NOEL KING, HOST:
Wildfires are starting to light up California and other parts of the West again. Vegetation from a very wet winter is drying out. And so the chief of the U.S. Forest Service is warning of another catastrophic fire season. And she's pushing to change how the country gets ready for and fights wildfires. NPR's Kirk Siegler has the story.
KIRK SIEGLER, BYLINE: At the historic Forest Service headquarters off the National Mall, chief Vicki Christiansen is deploying resources for another long summer of firefighting while also trying to keep an eye on a future of deadly mega-fires. And she says fires are the only disaster we actively go out and try to stop as they're happening. We don't do this with floods or hurricanes, and fires shouldn't be much different.
VICKI CHRISTIANSEN: We ask the public safety officials to prepare the communities, to order the right evacuations, to get the support and help, to work on mitigation, to work on resiliency.
SIEGLER: In the West, cities continue to expand into flammable forests, setting themselves up for potentially worse fires. These woods are stressed from climate change and overgrown from a century of suppressing wildfires. In the last two years, California has seen its most destructive fires on record, including the deadly Camp Fire that decimated most of the foothills town of Paradise.
CHRISTIANSEN: I want to say it's a game-changer. I want to say it's the call to action to implement what we know we need to do about doing business differently.
SIEGLER: So after the Camp Fire, the Trump administration ordered the Forest Service to prioritize restoration projects, including thinning and brush-clearing in forests, controlled burns and logging.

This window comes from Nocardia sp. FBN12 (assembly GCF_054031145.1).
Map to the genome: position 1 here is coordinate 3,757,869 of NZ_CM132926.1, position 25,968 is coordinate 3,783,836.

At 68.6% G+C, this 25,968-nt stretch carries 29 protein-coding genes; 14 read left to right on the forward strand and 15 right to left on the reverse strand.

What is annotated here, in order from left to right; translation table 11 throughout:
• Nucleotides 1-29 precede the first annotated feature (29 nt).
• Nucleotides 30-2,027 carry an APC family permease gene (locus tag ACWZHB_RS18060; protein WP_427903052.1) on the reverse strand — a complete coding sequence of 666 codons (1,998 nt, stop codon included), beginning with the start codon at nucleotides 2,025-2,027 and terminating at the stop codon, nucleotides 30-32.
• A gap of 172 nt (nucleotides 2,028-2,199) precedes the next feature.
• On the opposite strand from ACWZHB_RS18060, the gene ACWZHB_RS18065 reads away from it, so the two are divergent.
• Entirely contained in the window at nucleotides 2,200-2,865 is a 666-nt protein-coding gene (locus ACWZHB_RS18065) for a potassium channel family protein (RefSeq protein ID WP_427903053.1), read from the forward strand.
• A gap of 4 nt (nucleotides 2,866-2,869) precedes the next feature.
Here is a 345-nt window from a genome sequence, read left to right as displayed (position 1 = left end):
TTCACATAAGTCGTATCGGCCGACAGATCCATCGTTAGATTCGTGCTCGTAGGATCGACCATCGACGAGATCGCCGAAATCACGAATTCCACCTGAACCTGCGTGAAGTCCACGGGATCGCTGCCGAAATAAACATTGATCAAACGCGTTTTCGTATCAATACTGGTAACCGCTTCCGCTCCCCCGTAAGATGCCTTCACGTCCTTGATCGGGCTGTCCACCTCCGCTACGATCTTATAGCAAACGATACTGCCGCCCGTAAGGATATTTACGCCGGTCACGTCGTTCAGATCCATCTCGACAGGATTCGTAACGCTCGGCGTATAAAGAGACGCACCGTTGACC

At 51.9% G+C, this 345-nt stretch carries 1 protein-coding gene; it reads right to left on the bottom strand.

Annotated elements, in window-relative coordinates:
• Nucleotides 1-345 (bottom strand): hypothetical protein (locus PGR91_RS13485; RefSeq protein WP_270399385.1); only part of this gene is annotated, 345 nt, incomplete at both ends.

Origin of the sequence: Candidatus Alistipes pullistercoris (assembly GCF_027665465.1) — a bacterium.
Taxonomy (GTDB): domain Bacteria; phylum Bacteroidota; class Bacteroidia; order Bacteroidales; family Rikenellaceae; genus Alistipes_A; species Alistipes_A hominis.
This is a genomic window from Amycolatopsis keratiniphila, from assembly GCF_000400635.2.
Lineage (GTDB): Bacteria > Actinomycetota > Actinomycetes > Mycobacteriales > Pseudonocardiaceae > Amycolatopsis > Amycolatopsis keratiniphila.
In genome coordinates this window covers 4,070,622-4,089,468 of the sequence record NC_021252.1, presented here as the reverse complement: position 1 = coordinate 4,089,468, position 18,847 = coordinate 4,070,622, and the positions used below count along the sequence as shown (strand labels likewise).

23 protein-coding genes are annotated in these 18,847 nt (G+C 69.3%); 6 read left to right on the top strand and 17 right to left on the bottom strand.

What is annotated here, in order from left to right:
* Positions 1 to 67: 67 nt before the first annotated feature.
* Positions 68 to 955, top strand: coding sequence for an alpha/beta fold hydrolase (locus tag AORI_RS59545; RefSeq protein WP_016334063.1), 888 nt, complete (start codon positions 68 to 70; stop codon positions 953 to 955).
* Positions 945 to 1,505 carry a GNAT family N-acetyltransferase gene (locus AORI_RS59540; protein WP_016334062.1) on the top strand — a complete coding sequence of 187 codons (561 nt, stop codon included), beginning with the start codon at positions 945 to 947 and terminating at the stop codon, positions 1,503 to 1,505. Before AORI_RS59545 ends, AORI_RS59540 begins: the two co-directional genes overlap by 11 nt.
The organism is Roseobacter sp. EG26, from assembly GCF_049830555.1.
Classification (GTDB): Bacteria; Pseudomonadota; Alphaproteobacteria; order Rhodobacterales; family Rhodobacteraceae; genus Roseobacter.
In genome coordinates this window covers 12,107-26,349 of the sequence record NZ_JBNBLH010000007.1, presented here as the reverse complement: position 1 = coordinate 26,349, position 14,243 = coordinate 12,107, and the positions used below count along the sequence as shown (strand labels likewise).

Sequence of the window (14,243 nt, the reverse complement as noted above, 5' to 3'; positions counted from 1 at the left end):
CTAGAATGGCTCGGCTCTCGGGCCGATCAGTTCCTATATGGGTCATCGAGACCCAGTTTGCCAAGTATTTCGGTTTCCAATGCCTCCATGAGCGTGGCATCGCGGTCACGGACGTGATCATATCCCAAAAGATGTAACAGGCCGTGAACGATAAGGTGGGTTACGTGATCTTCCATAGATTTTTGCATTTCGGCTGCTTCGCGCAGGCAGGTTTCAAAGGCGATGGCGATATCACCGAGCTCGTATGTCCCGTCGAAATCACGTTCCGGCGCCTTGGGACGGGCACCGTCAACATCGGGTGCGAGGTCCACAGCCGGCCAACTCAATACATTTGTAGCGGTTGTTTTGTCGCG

CHRISTIANSEN: It's how we work before the fire starts that is most imperative on how we change our paradigm.
SIEGLER: Christiansen is not the first forest chief to try to change this paradigm and spend more money on upfront mitigation. The agency's budget is still mostly status quo. This year they're forecasting to spend upwards of $2.5 billion to fight fires, compared to only 430 million on that pre-disaster work, like tree thinning or controlled burns. This is a hard thing to try and turn around.
RICH FAIRBANKS: It's getting hotter. There's more fires. And you're sort of in a hole before you even start to talk about mitigation.
SIEGLER: Rich Fairbanks is a retired federal fire boss. He now runs a forestry company in southern Oregon.
FAIRBANKS: It's great that they're talking about scaling up what until now have been sort of experimental burns and experimental thinnings and so forth.
SIEGLER: But he says the need is tenfold what that budget is allocating. Experts who study disaster response also say more of that work and the costs of firefighting should be borne by local communities in these high-risk forests. Alice Hill was a climate adviser to President Obama.
ALICE HILL: There needs to be focus on where and how we build. And the federal government has levers available to it to encourage better behavior.
SIEGLER: In other words, if local governments had to shoulder more of the firefighting costs, they might start restricting new development or enforcing tougher building codes. In the West, some are preparing for this possible new reality. Near Lake Tahoe, Truckee fire chief Bill Seline is walking through a wooded neighborhood where his department is thinning forests to create a fuels break.
BILL SELINE: Hi, how are you? Good to see you.
UNIDENTIFIED PERSON: I'm still working on my pine needles.
SELINE: Oh, you're good, yeah.
UNIDENTIFIED PERSON: OK (laughter).
SELINE: Thanks (laughter).
SIEGLER: He's pleased to see folks out clearing pine needles from gutters and brush around their houses. But it's not enough.
SELINE: If we've learned anything from the last two years, it's that we need to be more aggressive with fire prevention and the forest cleanup.
SIEGLER: Truckee is banning most campfires and charcoal barbecues this summer. And in a first for the area, every real estate transaction has to pass a wildfire-defensible-space inspection. Towns like Truckee worry they could easily be the next Paradise, especially this past week, as temperatures neared the triple digits.
Kirk Siegler, NPR News. Transcript provided by NPR, Copyright NPR.